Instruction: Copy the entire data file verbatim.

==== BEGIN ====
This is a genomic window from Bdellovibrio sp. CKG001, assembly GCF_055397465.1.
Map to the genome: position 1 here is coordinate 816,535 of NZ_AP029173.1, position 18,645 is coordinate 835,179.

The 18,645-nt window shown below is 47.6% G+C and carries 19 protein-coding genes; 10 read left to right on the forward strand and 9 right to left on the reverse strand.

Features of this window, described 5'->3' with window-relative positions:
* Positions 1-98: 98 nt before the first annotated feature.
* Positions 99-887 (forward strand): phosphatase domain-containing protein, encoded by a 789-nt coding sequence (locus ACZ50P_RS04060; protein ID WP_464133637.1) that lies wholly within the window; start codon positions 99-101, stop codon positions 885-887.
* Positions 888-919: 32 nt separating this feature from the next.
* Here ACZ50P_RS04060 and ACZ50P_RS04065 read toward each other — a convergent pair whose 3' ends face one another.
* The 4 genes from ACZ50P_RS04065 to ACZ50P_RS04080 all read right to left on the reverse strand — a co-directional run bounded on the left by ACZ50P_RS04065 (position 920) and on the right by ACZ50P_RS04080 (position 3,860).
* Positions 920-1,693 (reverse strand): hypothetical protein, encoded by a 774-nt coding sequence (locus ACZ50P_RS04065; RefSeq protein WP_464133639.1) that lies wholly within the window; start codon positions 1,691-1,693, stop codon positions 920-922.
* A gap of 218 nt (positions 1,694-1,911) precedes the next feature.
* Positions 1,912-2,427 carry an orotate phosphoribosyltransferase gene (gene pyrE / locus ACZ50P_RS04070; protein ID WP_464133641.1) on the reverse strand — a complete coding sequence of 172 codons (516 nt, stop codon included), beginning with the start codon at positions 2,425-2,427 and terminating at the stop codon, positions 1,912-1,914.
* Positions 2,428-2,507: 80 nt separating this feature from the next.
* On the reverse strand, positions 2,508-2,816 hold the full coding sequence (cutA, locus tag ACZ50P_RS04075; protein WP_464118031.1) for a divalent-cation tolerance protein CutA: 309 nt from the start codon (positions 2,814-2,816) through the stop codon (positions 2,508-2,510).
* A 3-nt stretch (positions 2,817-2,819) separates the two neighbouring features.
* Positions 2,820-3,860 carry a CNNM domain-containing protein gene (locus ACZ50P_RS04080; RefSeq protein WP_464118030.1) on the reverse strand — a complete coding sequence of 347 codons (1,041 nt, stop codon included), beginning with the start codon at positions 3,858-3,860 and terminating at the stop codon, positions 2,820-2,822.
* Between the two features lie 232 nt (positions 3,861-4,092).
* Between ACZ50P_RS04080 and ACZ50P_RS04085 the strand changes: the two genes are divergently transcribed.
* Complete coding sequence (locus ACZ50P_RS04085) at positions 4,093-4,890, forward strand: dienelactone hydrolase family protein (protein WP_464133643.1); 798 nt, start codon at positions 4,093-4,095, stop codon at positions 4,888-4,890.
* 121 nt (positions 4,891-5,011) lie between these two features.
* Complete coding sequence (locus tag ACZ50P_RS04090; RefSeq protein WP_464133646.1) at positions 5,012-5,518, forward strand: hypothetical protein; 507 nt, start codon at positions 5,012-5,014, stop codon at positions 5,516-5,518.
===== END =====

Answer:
This is a genomic window from Bdellovibrio sp. CKG001, assembly GCF_055397465.1.
Map to the genome: position 1 here is coordinate 816,535 of NZ_AP029173.1, position 18,645 is coordinate 835,179.

The 18,645-nt window shown below is 47.6% G+C and carries 19 protein-coding genes; 10 read left to right on the forward strand and 9 right to left on the reverse strand.

Features of this window, described 5'->3' with window-relative positions:
* Positions 1-98: 98 nt before the first annotated feature.
* Positions 99-887 (forward strand): phosphatase domain-containing protein, encoded by a 789-nt coding sequence (locus ACZ50P_RS04060; protein ID WP_464133637.1) that lies wholly within the window; start codon positions 99-101, stop codon positions 885-887.
* Positions 888-919: 32 nt separating this feature from the next.
* Here ACZ50P_RS04060 and ACZ50P_RS04065 read toward each other — a convergent pair whose 3' ends face one another.
* The 4 genes from ACZ50P_RS04065 to ACZ50P_RS04080 all read right to left on the reverse strand — a co-directional run bounded on the left by ACZ50P_RS04065 (position 920) and on the right by ACZ50P_RS04080 (position 3,860).
* Positions 920-1,693 (reverse strand): hypothetical protein, encoded by a 774-nt coding sequence (locus ACZ50P_RS04065; RefSeq protein WP_464133639.1) that lies wholly within the window; start codon positions 1,691-1,693, stop codon positions 920-922.
* A gap of 218 nt (positions 1,694-1,911) precedes the next feature.
* Positions 1,912-2,427 carry an orotate phosphoribosyltransferase gene (gene pyrE / locus ACZ50P_RS04070; protein ID WP_464133641.1) on the reverse strand — a complete coding sequence of 172 codons (516 nt, stop codon included), beginning with the start codon at positions 2,425-2,427 and terminating at the stop codon, positions 1,912-1,914.
* Positions 2,428-2,507: 80 nt separating this feature from the next.
* On the reverse strand, positions 2,508-2,816 hold the full coding sequence (cutA, locus tag ACZ50P_RS04075; protein WP_464118031.1) for a divalent-cation tolerance protein CutA: 309 nt from the start codon (positions 2,814-2,816) through the stop codon (positions 2,508-2,510).
* A 3-nt stretch (positions 2,817-2,819) separates the two neighbouring features.
* Positions 2,820-3,860 carry a CNNM domain-containing protein gene (locus ACZ50P_RS04080; RefSeq protein WP_464118030.1) on the reverse strand — a complete coding sequence of 347 codons (1,041 nt, stop codon included), beginning with the start codon at positions 3,858-3,860 and terminating at the stop codon, positions 2,820-2,822.
* Between the two features lie 232 nt (positions 3,861-4,092).
* Between ACZ50P_RS04080 and ACZ50P_RS04085 the strand changes: the two genes are divergently transcribed.
* Complete coding sequence (locus ACZ50P_RS04085) at positions 4,093-4,890, forward strand: dienelactone hydrolase family protein (protein WP_464133643.1); 798 nt, start codon at positions 4,093-4,095, stop codon at positions 4,888-4,890.
* 121 nt (positions 4,891-5,011) lie between these two features.
* Complete coding sequence (locus tag ACZ50P_RS04090; RefSeq protein WP_464133646.1) at positions 5,012-5,518, forward strand: hypothetical protein; 507 nt, start codon at positions 5,012-5,014, stop codon at positions 5,516-5,518.